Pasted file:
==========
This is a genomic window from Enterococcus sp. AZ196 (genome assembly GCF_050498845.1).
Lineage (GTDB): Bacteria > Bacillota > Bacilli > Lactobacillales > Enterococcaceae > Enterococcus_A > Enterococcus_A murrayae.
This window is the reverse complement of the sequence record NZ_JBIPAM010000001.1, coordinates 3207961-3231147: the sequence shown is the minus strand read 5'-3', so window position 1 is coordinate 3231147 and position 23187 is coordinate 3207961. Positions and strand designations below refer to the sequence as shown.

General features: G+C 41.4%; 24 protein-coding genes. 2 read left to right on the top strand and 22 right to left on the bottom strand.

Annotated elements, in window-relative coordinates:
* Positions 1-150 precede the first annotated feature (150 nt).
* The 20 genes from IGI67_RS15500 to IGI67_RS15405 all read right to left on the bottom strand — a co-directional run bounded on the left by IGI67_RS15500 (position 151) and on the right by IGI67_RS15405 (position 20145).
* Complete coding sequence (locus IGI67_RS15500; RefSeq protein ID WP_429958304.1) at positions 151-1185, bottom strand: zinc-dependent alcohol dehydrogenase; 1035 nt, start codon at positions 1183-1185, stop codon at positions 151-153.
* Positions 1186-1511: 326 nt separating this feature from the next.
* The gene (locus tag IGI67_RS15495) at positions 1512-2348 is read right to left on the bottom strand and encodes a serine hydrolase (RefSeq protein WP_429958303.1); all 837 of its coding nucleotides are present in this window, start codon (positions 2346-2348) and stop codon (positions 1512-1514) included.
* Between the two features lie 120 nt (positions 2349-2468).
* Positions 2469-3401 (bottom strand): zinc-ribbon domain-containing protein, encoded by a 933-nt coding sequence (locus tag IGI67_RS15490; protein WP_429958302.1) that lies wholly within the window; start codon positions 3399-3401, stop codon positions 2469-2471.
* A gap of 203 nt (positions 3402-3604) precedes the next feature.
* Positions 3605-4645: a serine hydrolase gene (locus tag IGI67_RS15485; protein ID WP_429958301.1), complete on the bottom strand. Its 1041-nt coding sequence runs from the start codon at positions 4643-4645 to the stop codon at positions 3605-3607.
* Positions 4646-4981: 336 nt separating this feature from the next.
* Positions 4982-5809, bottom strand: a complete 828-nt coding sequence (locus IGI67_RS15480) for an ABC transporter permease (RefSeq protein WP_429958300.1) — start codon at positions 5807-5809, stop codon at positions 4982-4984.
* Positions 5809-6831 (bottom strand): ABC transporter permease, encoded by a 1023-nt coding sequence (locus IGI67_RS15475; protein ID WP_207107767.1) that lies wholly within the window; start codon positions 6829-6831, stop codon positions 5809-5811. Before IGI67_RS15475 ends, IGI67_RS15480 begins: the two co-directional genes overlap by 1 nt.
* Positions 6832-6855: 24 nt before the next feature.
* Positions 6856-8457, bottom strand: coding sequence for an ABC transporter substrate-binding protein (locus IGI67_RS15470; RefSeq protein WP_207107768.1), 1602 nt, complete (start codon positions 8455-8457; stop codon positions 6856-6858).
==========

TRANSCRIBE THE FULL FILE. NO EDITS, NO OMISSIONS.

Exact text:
This is a genomic window from Enterococcus sp. AZ196 (genome assembly GCF_050498845.1).
Lineage (GTDB): Bacteria > Bacillota > Bacilli > Lactobacillales > Enterococcaceae > Enterococcus_A > Enterococcus_A murrayae.
This window is the reverse complement of the sequence record NZ_JBIPAM010000001.1, coordinates 3207961-3231147: the sequence shown is the minus strand read 5'-3', so window position 1 is coordinate 3231147 and position 23187 is coordinate 3207961. Positions and strand designations below refer to the sequence as shown.

General features: G+C 41.4%; 24 protein-coding genes. 2 read left to right on the top strand and 22 right to left on the bottom strand.

Annotated elements, in window-relative coordinates:
* Positions 1-150 precede the first annotated feature (150 nt).
* The 20 genes from IGI67_RS15500 to IGI67_RS15405 all read right to left on the bottom strand — a co-directional run bounded on the left by IGI67_RS15500 (position 151) and on the right by IGI67_RS15405 (position 20145).
* Complete coding sequence (locus IGI67_RS15500; RefSeq protein ID WP_429958304.1) at positions 151-1185, bottom strand: zinc-dependent alcohol dehydrogenase; 1035 nt, start codon at positions 1183-1185, stop codon at positions 151-153.
* Positions 1186-1511: 326 nt separating this feature from the next.
* The gene (locus tag IGI67_RS15495) at positions 1512-2348 is read right to left on the bottom strand and encodes a serine hydrolase (RefSeq protein WP_429958303.1); all 837 of its coding nucleotides are present in this window, start codon (positions 2346-2348) and stop codon (positions 1512-1514) included.
* Between the two features lie 120 nt (positions 2349-2468).
* Positions 2469-3401 (bottom strand): zinc-ribbon domain-containing protein, encoded by a 933-nt coding sequence (locus tag IGI67_RS15490; protein WP_429958302.1) that lies wholly within the window; start codon positions 3399-3401, stop codon positions 2469-2471.
* A gap of 203 nt (positions 3402-3604) precedes the next feature.
* Positions 3605-4645: a serine hydrolase gene (locus tag IGI67_RS15485; protein ID WP_429958301.1), complete on the bottom strand. Its 1041-nt coding sequence runs from the start codon at positions 4643-4645 to the stop codon at positions 3605-3607.
* Positions 4646-4981: 336 nt separating this feature from the next.
* Positions 4982-5809, bottom strand: a complete 828-nt coding sequence (locus IGI67_RS15480) for an ABC transporter permease (RefSeq protein WP_429958300.1) — start codon at positions 5807-5809, stop codon at positions 4982-4984.
* Positions 5809-6831 (bottom strand): ABC transporter permease, encoded by a 1023-nt coding sequence (locus IGI67_RS15475; protein ID WP_207107767.1) that lies wholly within the window; start codon positions 6829-6831, stop codon positions 5809-5811. Before IGI67_RS15475 ends, IGI67_RS15480 begins: the two co-directional genes overlap by 1 nt.
* Positions 6832-6855: 24 nt before the next feature.
* Positions 6856-8457, bottom strand: coding sequence for an ABC transporter substrate-binding protein (locus IGI67_RS15470; RefSeq protein WP_207107768.1), 1602 nt, complete (start codon positions 8455-8457; stop codon positions 6856-6858).